First I'll tell you what I liked about the book: the stories themselves. Many of them were interesting. Now for what I didn't like:

First of all, that's all it is: just OBE narrations. There is no commentary, no conjecture, no information; it's just a bunch of OBE stories from anonymous people. Books like Monroe's and Crookall's used the stories to formulate theories and ignite ideas. This one does not.

Second, there are all kinds of grammatical problems. When you're using someone else's stories, I know it's tempting to present the material "as is" because it's their story, their writing, not yours. Still, these seem to be completely unedited, and as such, it's loaded with mistakes that would make any editor cringe. The author should have taken the time to proof-read these stories and at least fix the grammar and spelling. I know I'm a "grammar nazi" but there's no excuse for sentences that don't even end with a period.

Many of the narrations in the book, in my opinion, aren't even out-of-body experiences. Several of them could be easily classified as completely different phenomena, like deja vu or precognition.

Like many of the books I've read recently, the book was also too short.
It's only 79 pages, and the type is very big, so it's much too short.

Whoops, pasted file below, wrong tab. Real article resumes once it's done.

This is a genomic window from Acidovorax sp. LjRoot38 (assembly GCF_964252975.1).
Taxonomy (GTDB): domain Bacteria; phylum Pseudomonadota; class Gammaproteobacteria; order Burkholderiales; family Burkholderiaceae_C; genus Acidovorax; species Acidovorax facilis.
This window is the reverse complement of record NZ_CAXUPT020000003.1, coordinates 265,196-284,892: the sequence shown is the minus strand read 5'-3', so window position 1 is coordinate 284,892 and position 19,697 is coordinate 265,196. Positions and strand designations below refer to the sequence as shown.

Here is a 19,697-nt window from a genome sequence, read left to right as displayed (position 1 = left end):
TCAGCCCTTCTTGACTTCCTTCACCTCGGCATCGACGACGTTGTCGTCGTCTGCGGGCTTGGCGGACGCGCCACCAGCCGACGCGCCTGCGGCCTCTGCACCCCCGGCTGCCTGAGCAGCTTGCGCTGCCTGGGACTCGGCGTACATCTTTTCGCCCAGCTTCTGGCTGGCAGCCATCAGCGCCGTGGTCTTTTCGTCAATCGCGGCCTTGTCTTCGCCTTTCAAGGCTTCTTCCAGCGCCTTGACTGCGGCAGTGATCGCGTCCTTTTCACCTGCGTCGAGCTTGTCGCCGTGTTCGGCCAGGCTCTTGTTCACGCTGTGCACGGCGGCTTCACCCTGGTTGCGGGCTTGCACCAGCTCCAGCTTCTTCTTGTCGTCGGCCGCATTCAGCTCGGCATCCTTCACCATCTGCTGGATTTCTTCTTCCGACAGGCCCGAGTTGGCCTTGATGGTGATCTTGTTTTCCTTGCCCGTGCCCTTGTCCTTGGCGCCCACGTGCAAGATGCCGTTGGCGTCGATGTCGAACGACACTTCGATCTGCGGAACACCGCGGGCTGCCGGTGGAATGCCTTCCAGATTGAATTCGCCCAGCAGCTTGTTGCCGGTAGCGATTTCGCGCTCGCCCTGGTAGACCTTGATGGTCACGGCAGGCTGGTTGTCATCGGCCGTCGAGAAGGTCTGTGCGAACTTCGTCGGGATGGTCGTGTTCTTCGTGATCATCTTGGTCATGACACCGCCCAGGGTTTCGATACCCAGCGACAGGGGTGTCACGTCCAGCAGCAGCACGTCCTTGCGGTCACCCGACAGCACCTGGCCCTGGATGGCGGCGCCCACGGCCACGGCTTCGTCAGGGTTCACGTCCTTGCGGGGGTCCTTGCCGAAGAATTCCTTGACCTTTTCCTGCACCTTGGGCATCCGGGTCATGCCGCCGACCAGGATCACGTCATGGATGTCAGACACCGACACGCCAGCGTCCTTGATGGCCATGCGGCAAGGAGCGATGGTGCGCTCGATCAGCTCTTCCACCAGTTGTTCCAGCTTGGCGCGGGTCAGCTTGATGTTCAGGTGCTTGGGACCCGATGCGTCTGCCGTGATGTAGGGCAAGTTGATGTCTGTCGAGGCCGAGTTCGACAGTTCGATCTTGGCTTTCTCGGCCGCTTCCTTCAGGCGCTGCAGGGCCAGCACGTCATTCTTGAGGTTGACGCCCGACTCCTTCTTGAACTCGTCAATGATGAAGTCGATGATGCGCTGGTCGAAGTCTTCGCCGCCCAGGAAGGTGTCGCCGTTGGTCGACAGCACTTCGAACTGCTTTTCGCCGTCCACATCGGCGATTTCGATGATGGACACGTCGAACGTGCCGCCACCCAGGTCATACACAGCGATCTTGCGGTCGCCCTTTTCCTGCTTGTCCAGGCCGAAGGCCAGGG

That was a tip-off that I'm the wrong audience for this book. The book was probably targeted toward teens or grade-schoolers.

Six of those pages just say "One" through "Six". I wasn't sure if they were chapter numbers or what. They seemed more like "Part One" type headings, but there was no explanation, no logical grouping, nothing to set them apart. There was absolutely nothing to distinguish the stories in "One" from those in "Six" so why even bother with this? It would have been nice if the stories were grouped in some way: "Five: OBEs in which the experience had these features" or some such, but there was no explanation.

I'm sorry, but I can't recommend this book for anyone serious about OBEs. You'd be much better off picking up one of Robert Crookall's books; they're a lot more informative, there's a lot more content, and the grammar and spelling are better. It might be a good way to get your pre-teen interested in the topic though.

2013 June 4